Published: Feb. 11, 2020 By

Curtis playing oboeBeing a music major is truly a challenging endeavor: You have to find time to practice, study, listen and rehearse … all while trying to maintain a social life and live on your own. The following 10 points are bits of advice I have received that have helped me navigate my way through the past two and a half years at CU Boulder. I hope they help you and make life as a music major easier. 

Student life

  1. Figure out the bus routes and use your bus pass/other transportation. It is easy to just stay on campus—especially freshman year. I recommend downloading the Transit app and TapRide, as they are both excellent ways to make the most of transportation around Boulder and even into Denver!

  2. Prioritize the assignment/class that you least like when doing homework. If you get it out of the way you can work on classes you enjoy more. This will also clear your head of all of the more major assignments/commitments that may loom over you.

  3. Early to bed, early to rise: Sleep is HUGE in college. There is nothing and no one stopping you from pulling all-nighters. If you are well-rested, you will be more focused and alert in all of your classes (trust me, I’ve been the kid falling asleep in the front row many times).

  4. If your schedule allows for it, try to get out of Imig and Macky and find non-music courses (or minors/certificates) you enjoy. This will make days less repetitive, open you to new people and opportunities, and give you different options (some of which you may be able to combine with music). I recommend finding a minor in a field of interest and at least exploring some of its courses.

Keeping a schedule

  1. Find what works best for you personally and USE IT. Paper calendars have never worked for me, so I use Google Calendar to stay on track. Another great method I learned from Mark Arnett (a fantastic Aural Skills/Theory professor) is drawing out a full calendar with everything planned out in terms of hours, calculating everything to do in and out of class, practicing and then see how much free time you actually have.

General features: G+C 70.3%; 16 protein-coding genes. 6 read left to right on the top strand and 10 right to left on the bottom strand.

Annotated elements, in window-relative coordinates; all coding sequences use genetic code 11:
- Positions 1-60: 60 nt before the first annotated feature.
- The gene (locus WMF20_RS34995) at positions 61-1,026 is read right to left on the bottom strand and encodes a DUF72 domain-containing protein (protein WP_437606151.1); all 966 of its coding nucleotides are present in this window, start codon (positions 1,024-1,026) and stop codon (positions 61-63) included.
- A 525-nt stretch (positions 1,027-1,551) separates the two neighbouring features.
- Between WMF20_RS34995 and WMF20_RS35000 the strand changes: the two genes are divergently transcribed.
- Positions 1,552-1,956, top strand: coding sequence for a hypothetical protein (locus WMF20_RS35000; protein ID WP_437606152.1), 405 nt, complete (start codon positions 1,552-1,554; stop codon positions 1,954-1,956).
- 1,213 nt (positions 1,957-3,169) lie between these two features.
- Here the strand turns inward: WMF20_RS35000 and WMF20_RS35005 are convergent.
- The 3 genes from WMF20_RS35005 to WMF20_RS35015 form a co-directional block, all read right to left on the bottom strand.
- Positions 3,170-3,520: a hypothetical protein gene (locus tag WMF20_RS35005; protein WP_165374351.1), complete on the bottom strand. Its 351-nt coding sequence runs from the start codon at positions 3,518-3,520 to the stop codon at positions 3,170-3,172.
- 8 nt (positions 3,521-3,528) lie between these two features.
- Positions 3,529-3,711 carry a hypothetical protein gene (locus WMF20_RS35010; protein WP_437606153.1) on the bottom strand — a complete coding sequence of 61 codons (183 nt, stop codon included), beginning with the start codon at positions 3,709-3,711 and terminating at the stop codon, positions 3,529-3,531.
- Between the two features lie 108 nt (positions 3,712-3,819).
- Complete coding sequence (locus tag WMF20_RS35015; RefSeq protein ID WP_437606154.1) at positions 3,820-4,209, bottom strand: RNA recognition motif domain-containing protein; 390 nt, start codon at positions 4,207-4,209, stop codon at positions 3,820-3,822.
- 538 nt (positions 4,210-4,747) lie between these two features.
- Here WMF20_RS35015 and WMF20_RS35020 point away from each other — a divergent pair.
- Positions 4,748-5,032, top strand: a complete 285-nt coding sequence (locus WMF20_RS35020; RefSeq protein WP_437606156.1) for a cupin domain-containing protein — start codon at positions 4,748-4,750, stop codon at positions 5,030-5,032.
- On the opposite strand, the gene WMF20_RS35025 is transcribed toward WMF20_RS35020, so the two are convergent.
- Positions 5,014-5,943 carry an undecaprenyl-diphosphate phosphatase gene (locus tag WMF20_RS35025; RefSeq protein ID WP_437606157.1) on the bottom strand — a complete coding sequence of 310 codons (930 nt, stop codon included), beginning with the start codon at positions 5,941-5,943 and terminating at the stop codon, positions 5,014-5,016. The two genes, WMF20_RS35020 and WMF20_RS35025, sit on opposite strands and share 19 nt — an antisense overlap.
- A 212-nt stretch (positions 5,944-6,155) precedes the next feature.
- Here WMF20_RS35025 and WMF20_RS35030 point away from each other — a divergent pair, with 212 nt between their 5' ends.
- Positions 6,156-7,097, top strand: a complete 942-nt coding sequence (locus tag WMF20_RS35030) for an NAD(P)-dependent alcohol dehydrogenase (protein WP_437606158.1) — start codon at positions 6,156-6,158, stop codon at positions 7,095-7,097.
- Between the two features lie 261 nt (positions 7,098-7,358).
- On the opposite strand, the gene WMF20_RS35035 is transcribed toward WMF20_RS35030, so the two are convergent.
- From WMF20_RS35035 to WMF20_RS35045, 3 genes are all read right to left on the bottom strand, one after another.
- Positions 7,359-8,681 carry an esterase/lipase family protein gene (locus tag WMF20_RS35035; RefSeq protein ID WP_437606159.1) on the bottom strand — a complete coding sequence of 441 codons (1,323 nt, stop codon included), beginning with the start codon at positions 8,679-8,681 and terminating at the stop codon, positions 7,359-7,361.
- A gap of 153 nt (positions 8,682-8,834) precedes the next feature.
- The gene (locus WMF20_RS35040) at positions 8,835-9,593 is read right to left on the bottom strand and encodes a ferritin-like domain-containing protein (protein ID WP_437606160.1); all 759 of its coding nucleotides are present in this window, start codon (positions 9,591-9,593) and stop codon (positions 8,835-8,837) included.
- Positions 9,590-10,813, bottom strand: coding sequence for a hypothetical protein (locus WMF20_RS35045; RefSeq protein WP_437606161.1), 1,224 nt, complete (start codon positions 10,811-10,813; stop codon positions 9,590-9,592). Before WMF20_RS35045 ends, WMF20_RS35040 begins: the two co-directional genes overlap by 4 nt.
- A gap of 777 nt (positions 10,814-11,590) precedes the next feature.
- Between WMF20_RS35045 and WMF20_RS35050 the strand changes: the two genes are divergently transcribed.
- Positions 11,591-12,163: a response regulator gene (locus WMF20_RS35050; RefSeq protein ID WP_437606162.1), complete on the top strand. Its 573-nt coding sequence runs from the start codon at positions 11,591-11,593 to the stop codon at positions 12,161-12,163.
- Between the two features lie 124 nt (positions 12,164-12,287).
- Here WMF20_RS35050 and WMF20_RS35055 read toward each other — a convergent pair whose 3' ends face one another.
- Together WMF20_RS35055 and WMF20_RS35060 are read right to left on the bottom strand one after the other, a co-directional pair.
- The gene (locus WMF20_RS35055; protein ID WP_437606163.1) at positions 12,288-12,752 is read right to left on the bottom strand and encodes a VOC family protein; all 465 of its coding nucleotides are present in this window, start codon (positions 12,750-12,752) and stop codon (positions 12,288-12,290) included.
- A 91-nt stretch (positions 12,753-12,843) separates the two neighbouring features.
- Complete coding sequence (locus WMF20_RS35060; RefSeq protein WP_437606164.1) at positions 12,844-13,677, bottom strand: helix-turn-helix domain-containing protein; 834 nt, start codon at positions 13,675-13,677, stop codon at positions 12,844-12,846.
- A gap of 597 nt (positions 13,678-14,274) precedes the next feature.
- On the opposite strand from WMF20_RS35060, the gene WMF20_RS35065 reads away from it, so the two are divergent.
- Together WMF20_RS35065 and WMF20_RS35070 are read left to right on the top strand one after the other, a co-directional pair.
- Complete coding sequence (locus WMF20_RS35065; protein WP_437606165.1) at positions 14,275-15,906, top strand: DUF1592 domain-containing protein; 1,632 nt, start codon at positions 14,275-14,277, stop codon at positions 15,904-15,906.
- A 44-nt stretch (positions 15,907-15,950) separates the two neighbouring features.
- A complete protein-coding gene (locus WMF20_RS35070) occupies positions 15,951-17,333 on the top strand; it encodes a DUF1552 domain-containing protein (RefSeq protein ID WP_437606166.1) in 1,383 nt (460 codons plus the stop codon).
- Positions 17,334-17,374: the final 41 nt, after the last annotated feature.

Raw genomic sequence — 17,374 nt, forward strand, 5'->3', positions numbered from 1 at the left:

2. When in a chamber group or other small ensemble where others are counting on you, make sure rehearsal times are booked solid so there isn’t a need for rescheduling or canceling.


  1. Keep a Practice Journal. This is one of the best ways to stay organized. You can define strengths and weaknesses, have a solid warm-up plan, take notes on rep you are working on and set goals.

  2. Record yourself every day and LISTEN. Almost everyone has a smartphone and a recording app. It takes a few extra minutes but makes a night and day difference. You can listen for inflection, evenness, intonation, tempo, character and more in a much clearer way.

  3. Practice at a time of day when you are at your best, and your most energized and most focused self. I’ve found that it’s best for me to practice before class when possible. This lowers my anxiety about ensemble rehearsal and any other musical commitment I have. It also promotes discipline, giving me a set schedule to work from. But ultimately, any work done on rep should happen when you are at your most alert because not everyone is a morning person.

Mental health

  1. In a world that demands more and more of us every day, we need to stay strong mentally. A few things I do to stay positive and to clear my head are running (a reminder that Boulder is probably the most beautiful place you will live), working out (every student gets a pass to the Rec Center as part of student fees), listening to music I enjoy, reading books that I enjoy or that discuss mental health/positivity, and spending time with my friends and studio (my family away from home).

I truly hope this helps clear up any questions or concerns you may have about being a music major at CU. This list is by no means all encompassing. Ultimately, you will find your own way. If even one of these points helps make your life easier, I will be delighted. Good luck this audition season and take care! 

Curtis Sellers is a junior oboe performance major at the College of Music. He is originally from the St. Louis area and is studying with Peter Cooper. Read his blog "Ten reasons to get excited about the College of Music" here